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In an otherwise very good run down of what happened yesterday at the county pension system’s meeting, the U-T’s Leslie Wolf Branscomb missed what I thought was the biggest news: That the county’s pension board went into closed session to consider suing the now-desperate Amaranth hedge fund for fraud.
According to other news reports, Amaranth has lawyered up with the best attorneys of the bunch to face down a bevy of such legal claims.
So did Amaranth defraud San Diego and others? The county’s contention would be a simple one: Amaranth lied to San Diego officials and claimed the hedge fund had a more diversified investment strategy than it apparently did.
I’ve already said I think that’s a pretty weak argument. Because of their lack of transparency, hedge funds require their investors to trust and have faith in what they say. That’s part of the unquantifiable risk of playing their game. It’s going to be a tough fight to prove Amaranth didn’t do everything it said it would do. After all, they could claim that they did have a risk-control system in place and it just didn’t work as well as they thought it would. Sorry ’bout that.
Amaranth screwed up, obviously, but where’s the personal responsibility on the part of county officials? Are they really going to keep saying that what happened was somebody else’s fault? They purposefully handed over $175 million of the public’s and the county employees’ money to people who told them outright that they would not disclose what they were going to do with the money.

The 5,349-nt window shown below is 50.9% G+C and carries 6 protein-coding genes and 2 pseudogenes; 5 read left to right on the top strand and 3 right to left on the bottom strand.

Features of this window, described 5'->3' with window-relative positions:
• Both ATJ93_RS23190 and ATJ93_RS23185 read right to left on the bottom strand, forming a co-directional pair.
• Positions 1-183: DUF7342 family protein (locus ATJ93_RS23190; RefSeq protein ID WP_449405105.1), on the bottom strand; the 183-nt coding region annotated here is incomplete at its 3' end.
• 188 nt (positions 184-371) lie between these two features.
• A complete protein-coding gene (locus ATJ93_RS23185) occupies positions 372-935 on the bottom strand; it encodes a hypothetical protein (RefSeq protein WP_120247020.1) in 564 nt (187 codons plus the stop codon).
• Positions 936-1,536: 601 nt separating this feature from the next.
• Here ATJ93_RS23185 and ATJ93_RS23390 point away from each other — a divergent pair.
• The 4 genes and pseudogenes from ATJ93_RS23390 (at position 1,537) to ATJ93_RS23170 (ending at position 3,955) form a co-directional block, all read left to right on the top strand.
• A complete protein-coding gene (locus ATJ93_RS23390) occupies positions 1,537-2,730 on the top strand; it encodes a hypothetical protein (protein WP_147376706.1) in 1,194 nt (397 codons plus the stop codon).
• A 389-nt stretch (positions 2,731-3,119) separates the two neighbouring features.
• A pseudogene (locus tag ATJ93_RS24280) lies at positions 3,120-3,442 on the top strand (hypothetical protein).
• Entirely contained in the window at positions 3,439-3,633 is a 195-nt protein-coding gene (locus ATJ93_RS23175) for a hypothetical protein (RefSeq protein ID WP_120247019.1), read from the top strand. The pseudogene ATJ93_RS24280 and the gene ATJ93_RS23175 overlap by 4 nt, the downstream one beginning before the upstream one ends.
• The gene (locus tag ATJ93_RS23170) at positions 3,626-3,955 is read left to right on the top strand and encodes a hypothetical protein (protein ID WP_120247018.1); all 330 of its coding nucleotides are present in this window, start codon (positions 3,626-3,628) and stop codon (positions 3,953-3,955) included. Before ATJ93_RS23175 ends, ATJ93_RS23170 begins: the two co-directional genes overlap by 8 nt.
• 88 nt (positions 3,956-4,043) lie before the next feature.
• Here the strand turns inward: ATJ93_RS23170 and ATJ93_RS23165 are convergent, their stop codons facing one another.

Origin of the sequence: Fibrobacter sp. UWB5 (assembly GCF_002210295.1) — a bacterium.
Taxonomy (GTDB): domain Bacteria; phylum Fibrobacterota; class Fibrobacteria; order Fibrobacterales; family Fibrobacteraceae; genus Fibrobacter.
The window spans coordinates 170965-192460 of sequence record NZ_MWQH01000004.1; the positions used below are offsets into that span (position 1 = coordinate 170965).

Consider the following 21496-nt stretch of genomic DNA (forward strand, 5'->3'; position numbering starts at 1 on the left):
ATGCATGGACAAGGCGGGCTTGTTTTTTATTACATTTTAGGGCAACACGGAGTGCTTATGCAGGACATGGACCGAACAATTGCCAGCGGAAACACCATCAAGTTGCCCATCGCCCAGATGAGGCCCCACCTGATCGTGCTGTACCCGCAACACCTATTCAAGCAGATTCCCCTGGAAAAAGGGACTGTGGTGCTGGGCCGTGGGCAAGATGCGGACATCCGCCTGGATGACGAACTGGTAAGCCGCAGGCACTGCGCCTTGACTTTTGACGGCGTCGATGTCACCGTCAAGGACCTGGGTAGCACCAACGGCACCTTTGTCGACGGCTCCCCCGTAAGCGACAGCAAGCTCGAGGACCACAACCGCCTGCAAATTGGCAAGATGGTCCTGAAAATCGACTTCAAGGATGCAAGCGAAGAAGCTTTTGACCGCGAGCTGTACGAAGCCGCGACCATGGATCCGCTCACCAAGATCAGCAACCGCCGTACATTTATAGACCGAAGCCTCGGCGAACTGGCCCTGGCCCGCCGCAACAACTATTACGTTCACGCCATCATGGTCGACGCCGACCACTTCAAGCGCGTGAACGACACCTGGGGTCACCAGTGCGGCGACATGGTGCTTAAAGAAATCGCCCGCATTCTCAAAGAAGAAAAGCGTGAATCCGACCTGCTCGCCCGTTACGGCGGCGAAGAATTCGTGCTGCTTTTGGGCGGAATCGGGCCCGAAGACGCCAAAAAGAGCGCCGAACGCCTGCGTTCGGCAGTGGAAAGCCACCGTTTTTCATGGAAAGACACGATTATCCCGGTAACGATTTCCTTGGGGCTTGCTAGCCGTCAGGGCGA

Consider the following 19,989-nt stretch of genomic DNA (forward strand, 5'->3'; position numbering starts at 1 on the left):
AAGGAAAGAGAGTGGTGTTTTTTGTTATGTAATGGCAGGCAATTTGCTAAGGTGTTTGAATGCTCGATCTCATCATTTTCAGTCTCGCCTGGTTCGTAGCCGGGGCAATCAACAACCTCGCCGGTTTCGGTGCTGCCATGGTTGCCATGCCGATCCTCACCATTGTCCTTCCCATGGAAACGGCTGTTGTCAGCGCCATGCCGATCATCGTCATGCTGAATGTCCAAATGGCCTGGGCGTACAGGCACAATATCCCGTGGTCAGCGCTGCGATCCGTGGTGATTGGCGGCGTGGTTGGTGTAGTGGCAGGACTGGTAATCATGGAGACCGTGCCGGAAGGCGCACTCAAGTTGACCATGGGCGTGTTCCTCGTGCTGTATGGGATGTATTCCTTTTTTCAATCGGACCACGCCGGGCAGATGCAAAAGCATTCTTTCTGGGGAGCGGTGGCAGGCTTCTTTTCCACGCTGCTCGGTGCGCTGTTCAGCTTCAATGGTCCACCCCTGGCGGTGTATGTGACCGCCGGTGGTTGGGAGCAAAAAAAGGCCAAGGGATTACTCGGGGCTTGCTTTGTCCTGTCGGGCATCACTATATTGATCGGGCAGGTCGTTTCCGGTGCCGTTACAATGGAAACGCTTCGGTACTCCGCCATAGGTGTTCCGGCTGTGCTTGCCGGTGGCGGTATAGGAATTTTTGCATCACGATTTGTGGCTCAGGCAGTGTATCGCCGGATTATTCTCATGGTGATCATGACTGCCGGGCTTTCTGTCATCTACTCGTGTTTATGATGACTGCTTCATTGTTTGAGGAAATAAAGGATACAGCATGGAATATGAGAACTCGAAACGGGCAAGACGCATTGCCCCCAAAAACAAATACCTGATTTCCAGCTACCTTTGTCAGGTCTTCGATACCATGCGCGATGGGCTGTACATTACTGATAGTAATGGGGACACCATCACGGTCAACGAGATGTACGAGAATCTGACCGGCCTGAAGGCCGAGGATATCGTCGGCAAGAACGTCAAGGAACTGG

But let’s indulge the county pension folks for a while and go through the question: Was it fraud?
The county pension chairman has already alleged that Amaranth defrauded him and his colleagues.
Were they really in the dark about what was going on at Amaranth?
The Wall Street Journal has a good update today on the Amaranth saga. And the Journal is offering free online access Friday so if you don’t have a subscription you can still read it.
This passage in the Journal story seems to damage the contention that the county and others could have been defrauded.
In interviews in the weeks before this month’s losses, several clients said they were comforted that energy trading wasn’t Amaranth’s sole business and that its other activities gave a financial cushion to ride out rough patches in that market.
For its part, Amaranth can argue that it was no secret that energy drove its profits. And a person close to Amaranth says the hedge-fund firm’s offering documents make clear to investors the high risks involved in energy trading. The fund explicitly credited the energy team for blowout profits in April and blamed energy trading for a $1 billion, or 10%, loss in May.
The county’s claim is simple: Amaranth said it employed a “multi-strategy” approach to generating returns. In other words, the implication was that if one strategy failed, it would be mitigated by the performance of the other strategies.
“Where the hell was that system when this happened?” asked county pension CEO Brian White at Thursday’s meeting.
According to a report the other day in the Financial Times, investors like the county could also claim that Amaranth leaders didn’t properly supervise their star trader – a guy named Brian Hunter, who drove around Alberta, Canada in a Bentley.
This could be an interesting argument. But the fact that the county is leaning toward a legal fight indicates it may be a long time before the pension fund recovers anything from Amaranth.